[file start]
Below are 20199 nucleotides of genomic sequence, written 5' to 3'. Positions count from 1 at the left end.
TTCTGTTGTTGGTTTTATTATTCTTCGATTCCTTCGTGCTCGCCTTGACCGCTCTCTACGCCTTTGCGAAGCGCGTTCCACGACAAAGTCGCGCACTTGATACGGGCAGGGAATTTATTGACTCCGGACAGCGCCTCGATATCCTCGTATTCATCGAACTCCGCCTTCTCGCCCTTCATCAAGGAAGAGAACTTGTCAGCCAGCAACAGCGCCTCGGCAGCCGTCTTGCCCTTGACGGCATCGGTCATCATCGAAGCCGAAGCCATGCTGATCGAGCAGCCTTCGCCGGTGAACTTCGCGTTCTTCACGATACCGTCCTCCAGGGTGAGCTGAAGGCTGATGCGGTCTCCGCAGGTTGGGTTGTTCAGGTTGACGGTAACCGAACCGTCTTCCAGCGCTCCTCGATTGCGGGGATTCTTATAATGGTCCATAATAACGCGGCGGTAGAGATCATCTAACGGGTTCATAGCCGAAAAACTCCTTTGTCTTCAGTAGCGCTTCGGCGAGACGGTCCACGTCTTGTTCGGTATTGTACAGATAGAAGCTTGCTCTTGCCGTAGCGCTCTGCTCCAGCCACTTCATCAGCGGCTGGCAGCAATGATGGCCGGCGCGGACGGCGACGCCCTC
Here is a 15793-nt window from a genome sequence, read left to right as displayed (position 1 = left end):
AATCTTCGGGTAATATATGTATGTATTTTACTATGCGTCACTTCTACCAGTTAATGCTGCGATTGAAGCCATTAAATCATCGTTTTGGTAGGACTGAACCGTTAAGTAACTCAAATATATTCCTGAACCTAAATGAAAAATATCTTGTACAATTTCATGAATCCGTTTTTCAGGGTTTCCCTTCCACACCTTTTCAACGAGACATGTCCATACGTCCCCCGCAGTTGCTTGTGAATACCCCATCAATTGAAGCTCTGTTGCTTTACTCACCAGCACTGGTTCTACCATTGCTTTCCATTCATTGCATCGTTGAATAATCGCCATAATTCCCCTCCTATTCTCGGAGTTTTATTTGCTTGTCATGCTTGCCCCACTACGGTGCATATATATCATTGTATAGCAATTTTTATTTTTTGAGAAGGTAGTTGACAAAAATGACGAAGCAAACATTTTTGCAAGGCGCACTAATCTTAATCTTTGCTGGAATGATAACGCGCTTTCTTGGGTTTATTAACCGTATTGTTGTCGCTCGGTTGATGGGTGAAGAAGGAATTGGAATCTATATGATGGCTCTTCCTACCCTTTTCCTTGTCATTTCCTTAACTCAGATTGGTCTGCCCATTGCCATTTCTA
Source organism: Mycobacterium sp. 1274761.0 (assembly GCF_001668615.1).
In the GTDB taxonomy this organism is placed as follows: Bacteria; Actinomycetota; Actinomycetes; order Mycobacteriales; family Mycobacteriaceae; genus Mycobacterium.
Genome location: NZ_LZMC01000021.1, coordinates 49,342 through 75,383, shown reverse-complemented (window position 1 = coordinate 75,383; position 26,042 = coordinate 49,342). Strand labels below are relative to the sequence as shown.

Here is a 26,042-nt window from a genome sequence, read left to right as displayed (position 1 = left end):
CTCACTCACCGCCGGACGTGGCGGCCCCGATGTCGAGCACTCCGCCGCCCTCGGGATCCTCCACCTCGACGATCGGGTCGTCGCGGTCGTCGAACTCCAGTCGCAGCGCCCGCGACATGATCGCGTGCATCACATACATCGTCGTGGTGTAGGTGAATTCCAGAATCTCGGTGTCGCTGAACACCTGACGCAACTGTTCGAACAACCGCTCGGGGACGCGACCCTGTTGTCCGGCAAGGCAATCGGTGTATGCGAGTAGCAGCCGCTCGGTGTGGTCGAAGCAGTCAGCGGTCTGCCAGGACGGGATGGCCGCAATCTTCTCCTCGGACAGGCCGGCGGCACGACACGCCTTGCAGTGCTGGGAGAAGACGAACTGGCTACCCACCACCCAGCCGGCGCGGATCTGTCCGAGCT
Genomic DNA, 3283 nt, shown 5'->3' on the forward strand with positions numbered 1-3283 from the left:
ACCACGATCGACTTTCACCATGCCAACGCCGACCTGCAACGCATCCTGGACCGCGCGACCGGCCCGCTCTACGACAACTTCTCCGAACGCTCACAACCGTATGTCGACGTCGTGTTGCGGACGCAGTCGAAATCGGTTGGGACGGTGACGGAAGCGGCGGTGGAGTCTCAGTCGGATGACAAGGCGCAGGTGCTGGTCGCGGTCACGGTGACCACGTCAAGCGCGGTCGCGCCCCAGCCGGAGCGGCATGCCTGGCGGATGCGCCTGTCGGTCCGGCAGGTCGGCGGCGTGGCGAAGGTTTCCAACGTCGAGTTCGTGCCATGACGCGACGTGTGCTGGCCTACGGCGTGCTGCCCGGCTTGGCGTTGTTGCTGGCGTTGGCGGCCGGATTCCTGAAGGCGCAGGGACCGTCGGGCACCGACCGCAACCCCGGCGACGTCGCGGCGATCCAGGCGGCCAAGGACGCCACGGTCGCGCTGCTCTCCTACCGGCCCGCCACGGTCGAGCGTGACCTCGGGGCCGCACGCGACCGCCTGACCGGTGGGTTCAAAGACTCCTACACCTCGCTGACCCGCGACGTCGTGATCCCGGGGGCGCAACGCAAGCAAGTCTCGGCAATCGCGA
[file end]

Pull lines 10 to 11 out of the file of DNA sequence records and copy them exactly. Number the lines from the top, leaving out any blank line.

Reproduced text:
Genomic DNA, 3283 nt, shown 5'->3' on the forward strand with positions numbered 1-3283 from the left:
ACCACGATCGACTTTCACCATGCCAACGCCGACCTGCAACGCATCCTGGACCGCGCGACCGGCCCGCTCTACGACAACTTCTCCGAACGCTCACAACCGTATGTCGACGTCGTGTTGCGGACGCAGTCGAAATCGGTTGGGACGGTGACGGAAGCGGCGGTGGAGTCTCAGTCGGATGACAAGGCGCAGGTGCTGGTCGCGGTCACGGTGACCACGTCAAGCGCGGTCGCGCCCCAGCCGGAGCGGCATGCCTGGCGGATGCGCCTGTCGGTCCGGCAGGTCGGCGGCGTGGCGAAGGTTTCCAACGTCGAGTTCGTGCCATGACGCGACGTGTGCTGGCCTACGGCGTGCTGCCCGGCTTGGCGTTGTTGCTGGCGTTGGCGGCCGGATTCCTGAAGGCGCAGGGACCGTCGGGCACCGACCGCAACCCCGGCGACGTCGCGGCGATCCAGGCGGCCAAGGACGCCACGGTCGCGCTGCTCTCCTACCGGCCCGCCACGGTCGAGCGTGACCTCGGGGCCGCACGCGACCGCCTGACCGGTGGGTTCAAAGACTCCTACACCTCGCTGACCCGCGACGTCGTGATCCCGGGGGCGCAACGCAAGCAAGTCTCGGCAATCGCGA